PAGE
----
A LOOK INTO THE FUTURE
 
Right now, there’s a lot of excitement from 140 to 147. If the expected bout materializes, Danny Garcia-Lucas Matthysse will match the two best junior welterweights in the world, leaving the winner with nothing left to prove at 140.  While some will say both fighters are too small to compete at 147 pounds, the winner of this fight would certainly be an attractive opponent for Floyd Mayweather.  


At this time, there are talks of a possible match-up between Devon Alexander and Amir Khan.  The winner of this fight would find a whole new energy behind their career and the public would begin to mention their names as an opponent for Floyd Mayweather or even Manny Pacquiao, should Pacquiao defeat Brandon Rios.  As a fan of Manny Pacquiao, Pacquiao-Rios is a fight that makes me nervous.  In my view, Pacquiao had begun to slip in his last few fights.  To see him knocked out cold at the hands of Juan Manuel Marquez suggested to me that his time might be over.  Coming back from a brutal knockout loss is tough for a fighter, especially when that fighter is in his mid 30’s and has nothing left to prove.  Will Pacquiao bounce back the way Lennox Lewis did when Lewis was knocked out by Hasim Rahman or is this the end of the road?  Should he win, he’ll have a lot of options for potential opponents, including Mayweather (in theory).

The winner of Timothy Bradley-Juan Manuel Marquez will also be in demand for a major fight, particularly if Bradley wins.  Bradley is still undefeated on paper (the majority of the boxing public believes he lost to Pacquiao no matter what the official scorecards said) and he would make a good opponent for Mayweather.  If Marquez were to win, it is unlikely that a fight between he and  Mayweather would be marketable, given how uneventful their first fight was (they fought in 2009 and Mayweather won convincingly).  But Marquez would make for a great test for Lucas Matthysse or Danny Garcia if they decided to come up to 147 or if Marquez would come down in weight.  Once Broner gets past Malignaggi (assuming he wins), it will be interesting to see what weight class he campaigns at and if his handlers are willing to put him in with some of the names that have been mentioned.  He is a great talent and a great personality and it will be fun to watch his career unfold in the next few years.  While we’re at it, let’s not forget about Andre Ward who is the world champion at 168 pounds. Ward defeated Chad Dawson, the former world light heavyweight champion and might end up moving to 175 and dominating that division as well.  I would love to see Ward face Julio Cesar Chavez, Jr., Gennady Golovkin, the winner of Mikkel Kessler-Carl Froch II this weekend, Andre Dirrell, Lucian Bute, Jean Pascal and Bernard Hopkins (though Ward-Hopkins is unlikely for the same reason Mayweather-Broner is unlikely).  Watching all of these talented fighters face each other reminds me of the late 90’s and early 2000’s when fighters like Oscar De La Hoya, Felix Trinidad, Shane Mosley, Vernon Forrest, Fernando Vargas, and Winky Wright were all facing one another.  People are always talking about how boxing is a dying sport, but I think this is a hell of a time to be a fan.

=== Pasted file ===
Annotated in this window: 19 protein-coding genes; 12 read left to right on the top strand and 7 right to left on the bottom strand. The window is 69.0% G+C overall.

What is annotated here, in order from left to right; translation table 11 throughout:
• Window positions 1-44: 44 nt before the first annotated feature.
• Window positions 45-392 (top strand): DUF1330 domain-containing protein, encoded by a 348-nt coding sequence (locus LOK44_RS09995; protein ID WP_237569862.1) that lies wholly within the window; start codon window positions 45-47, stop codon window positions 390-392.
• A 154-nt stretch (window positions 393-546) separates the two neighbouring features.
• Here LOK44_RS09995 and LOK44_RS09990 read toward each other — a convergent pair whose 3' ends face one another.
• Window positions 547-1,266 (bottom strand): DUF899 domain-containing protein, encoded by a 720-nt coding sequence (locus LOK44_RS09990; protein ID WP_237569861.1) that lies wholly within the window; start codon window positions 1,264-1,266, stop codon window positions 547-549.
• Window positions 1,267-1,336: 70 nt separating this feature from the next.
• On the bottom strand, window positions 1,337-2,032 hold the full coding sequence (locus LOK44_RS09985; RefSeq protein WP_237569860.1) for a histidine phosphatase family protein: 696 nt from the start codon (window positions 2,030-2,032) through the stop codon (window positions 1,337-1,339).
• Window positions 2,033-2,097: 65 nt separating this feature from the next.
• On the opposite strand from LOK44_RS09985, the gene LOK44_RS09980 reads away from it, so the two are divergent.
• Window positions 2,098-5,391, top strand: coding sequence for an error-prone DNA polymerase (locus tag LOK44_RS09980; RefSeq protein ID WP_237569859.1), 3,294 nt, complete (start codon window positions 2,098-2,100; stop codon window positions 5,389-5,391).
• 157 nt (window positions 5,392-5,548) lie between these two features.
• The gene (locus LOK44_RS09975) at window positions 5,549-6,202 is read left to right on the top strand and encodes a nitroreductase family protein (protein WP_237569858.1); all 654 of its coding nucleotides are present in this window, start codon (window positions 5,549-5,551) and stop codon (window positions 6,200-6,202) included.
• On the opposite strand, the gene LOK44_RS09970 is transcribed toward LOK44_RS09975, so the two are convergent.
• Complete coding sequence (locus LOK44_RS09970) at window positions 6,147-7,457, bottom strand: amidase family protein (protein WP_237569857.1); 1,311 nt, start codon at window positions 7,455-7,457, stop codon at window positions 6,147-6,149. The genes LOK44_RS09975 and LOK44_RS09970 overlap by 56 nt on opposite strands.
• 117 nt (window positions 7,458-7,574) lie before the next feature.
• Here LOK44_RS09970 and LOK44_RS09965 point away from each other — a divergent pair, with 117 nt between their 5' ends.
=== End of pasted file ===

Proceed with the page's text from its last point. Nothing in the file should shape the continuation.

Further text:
Send questions and comments to: doveed@hotmail.com